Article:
By Joseph Marks
Bernard C. Jack Young gives his acceptance speech after being sworn in as Baltimore's 51st mayor. (Marvin Joseph/The Washington Post)
The damage includes police surveillance cameras that are shut down and utilities payment systems that were forced offline. Broad phone and email outages are also forcing city workers to do what work they can with personal laptops and email accounts, Ars Technica’s Sean Gallagher reports.
Baltimore’s real estate market was effectively shut down for two weeks, leaving people unable to buy or sell homes before the city developed a paper-based workaround Tuesday, the Baltimore Sun’s Ian Duncan reports.
The Baltimore damage highlights the far-reaching consequences of ransomware — which hackers use to lock up a victim’s computer systems and data and demand a hefty fine to release them — on U.S. cities and the costs to American citizens.
It also raises the specter of how outdated city computer systems are vulnerable to even worse attacks. One of the greatest fears is that ransomware could affect emergency services -- including, say, crippling police and ambulances -- and endangering public safety. While those services were unaffected in the recent Baltimore attack, the city knows it’s vulnerable because it's been hit before. A ransomware attack in 2018 shut down for several hours an automated system Baltimore emergency workers use to locate people who call 911 and pinpoint the nearest police car or ambulance.
It's a major problem across the U.S. There have been more than 170 ransomware attacks that hit state and local governments since 2013, according to the research firm Recorded Future. And once ransomware attackers realize they’ve compromised a city, they often “take advantage of the fact by targeting the most sensitive or valuable data to encrypt,” the Recorded Future report states.
And there's a big financial cost no matter which direction city leaders choose. It's expensive either to pay the ransom, or stand up to them and deal with the eventual damage. Baltimore has been tight-lipped about how the attack occurred because the FBI is investigating it. But officials did say they refused to pay the ransom, which totaled about $100,000 in bitcoin.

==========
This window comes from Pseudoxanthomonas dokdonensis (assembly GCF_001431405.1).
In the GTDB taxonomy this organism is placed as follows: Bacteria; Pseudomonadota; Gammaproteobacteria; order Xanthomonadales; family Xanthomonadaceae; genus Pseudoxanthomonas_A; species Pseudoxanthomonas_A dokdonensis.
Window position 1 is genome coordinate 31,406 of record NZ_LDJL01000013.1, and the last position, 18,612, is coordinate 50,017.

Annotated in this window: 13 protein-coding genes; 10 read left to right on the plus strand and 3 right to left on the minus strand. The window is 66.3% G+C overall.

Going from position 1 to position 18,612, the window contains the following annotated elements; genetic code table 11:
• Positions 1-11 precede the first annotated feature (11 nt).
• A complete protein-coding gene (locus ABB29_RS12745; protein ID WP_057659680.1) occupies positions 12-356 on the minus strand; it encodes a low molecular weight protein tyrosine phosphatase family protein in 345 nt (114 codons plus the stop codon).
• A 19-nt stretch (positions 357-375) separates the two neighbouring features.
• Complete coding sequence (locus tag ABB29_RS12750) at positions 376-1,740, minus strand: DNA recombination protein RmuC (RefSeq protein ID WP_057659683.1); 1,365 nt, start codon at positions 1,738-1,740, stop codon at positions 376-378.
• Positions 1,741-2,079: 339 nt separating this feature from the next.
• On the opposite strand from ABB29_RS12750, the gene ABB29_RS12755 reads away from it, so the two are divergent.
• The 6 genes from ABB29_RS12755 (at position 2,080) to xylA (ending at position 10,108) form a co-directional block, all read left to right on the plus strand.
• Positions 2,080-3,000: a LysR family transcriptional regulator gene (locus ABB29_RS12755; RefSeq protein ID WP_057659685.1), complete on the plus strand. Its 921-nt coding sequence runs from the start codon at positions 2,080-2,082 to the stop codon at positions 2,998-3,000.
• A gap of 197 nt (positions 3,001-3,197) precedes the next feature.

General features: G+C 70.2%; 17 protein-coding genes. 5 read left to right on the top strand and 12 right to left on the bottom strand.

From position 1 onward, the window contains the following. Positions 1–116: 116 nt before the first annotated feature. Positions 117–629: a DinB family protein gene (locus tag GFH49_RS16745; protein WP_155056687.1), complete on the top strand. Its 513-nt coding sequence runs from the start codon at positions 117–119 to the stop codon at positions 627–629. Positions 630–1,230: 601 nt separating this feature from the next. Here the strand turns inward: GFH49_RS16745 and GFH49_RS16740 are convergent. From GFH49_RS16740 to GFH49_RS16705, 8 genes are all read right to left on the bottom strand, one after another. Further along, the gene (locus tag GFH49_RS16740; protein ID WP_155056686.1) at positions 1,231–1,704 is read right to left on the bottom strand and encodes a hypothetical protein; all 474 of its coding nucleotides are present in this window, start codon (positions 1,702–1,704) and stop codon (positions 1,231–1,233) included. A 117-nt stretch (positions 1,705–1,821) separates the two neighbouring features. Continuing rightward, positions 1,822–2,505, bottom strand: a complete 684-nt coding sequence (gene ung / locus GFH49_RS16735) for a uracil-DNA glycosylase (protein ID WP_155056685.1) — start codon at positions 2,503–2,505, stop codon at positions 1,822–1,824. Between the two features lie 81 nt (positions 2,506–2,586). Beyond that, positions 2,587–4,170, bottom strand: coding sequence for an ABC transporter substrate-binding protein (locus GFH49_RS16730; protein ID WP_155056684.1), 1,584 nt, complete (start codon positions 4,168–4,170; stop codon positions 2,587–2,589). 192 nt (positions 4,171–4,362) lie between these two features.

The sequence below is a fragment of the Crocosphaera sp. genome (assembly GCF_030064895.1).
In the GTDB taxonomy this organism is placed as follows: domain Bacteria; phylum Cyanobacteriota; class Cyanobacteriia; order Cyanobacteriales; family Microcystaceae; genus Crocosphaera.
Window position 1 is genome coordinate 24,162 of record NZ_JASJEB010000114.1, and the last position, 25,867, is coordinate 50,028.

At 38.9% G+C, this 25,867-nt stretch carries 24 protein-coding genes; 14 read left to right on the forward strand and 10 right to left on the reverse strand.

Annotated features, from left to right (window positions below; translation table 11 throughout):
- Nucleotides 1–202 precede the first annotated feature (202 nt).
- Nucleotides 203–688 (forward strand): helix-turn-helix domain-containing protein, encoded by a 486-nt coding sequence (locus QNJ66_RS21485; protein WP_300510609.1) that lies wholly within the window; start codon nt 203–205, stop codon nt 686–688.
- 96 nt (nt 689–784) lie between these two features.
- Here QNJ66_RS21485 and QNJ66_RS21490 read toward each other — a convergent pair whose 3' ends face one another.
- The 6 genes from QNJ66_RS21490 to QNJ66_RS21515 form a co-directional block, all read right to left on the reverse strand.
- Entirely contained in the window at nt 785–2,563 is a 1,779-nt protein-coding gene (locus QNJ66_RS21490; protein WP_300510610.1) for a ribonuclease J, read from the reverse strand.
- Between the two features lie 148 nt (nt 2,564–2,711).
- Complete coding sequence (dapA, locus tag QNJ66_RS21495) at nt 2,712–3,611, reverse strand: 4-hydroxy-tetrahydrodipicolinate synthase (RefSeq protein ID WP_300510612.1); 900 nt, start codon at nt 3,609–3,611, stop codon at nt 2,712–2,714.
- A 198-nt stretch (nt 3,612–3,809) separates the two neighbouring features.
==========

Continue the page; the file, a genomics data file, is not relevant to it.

In the best-known case, a ransomware attack against Atlanta — which prosecutors pinned on Iranian government-linked hackers — cost that city’s taxpayers more than $9 million. The attack shut down online city services, required police and courts to file paperwork by hand and forced the city to halt court proceedings for anyone who wasn't already in jail.
The FBI now says it “doesn’t support paying a ransom.” But that guidance came out following a backlash after a top official acknowledged the bureau sometimes did suggest companies pay if there was no better way to unlock their systems. According to Recorded Future, 17 percent of cities attacked with ransomware pay the ransom.
Cities are especially vulnerable to digital attacks because their IT systems tend to be older and more complex than those of private-sector organizations. And they’re often struggling with tight budgets that result in too few staff charged with keeping those systems secure.
Things are especially bad in Baltimore.
“According to a 2018 strategy document, Baltimore spends about half of what other cities budget for IT, and the Office of Information Technology only controls about 1 percent of the total budget,” Sean reported. The city also burned through four IT chiefs who were all fired or forced to resign within five years before Chief Information Officer Frank Johnson took the helm in 2017, Sean reported.
Cybersecurity experts were quick to point out how that shortsighted IT management may cost the city a lot of pain in the future.
Here’s the Center for Democracy and Technology’s Maurice Turner:
Gov math is funny: won’t budget $ for prevention but always find $$$ for recovery.— Maurice Turner (@TypeMRT) May 20, 2019
Worst part is “many city workers have had to resort to using their own laptops w/o a connection to city networks, as well as personal e-mail & cell phones”.
So secure 🙄https://t.co/v4ce0JvT5v
There are some serious problems with Baltimore's DR plan. It's obvious that investment was missing across city infrastructure before the ransomware attack. What is it going to take to get municipalities to pay attention?https://t.co/lQjD2iohSh— Jake Williams (@MalwareJake) May 20, 2019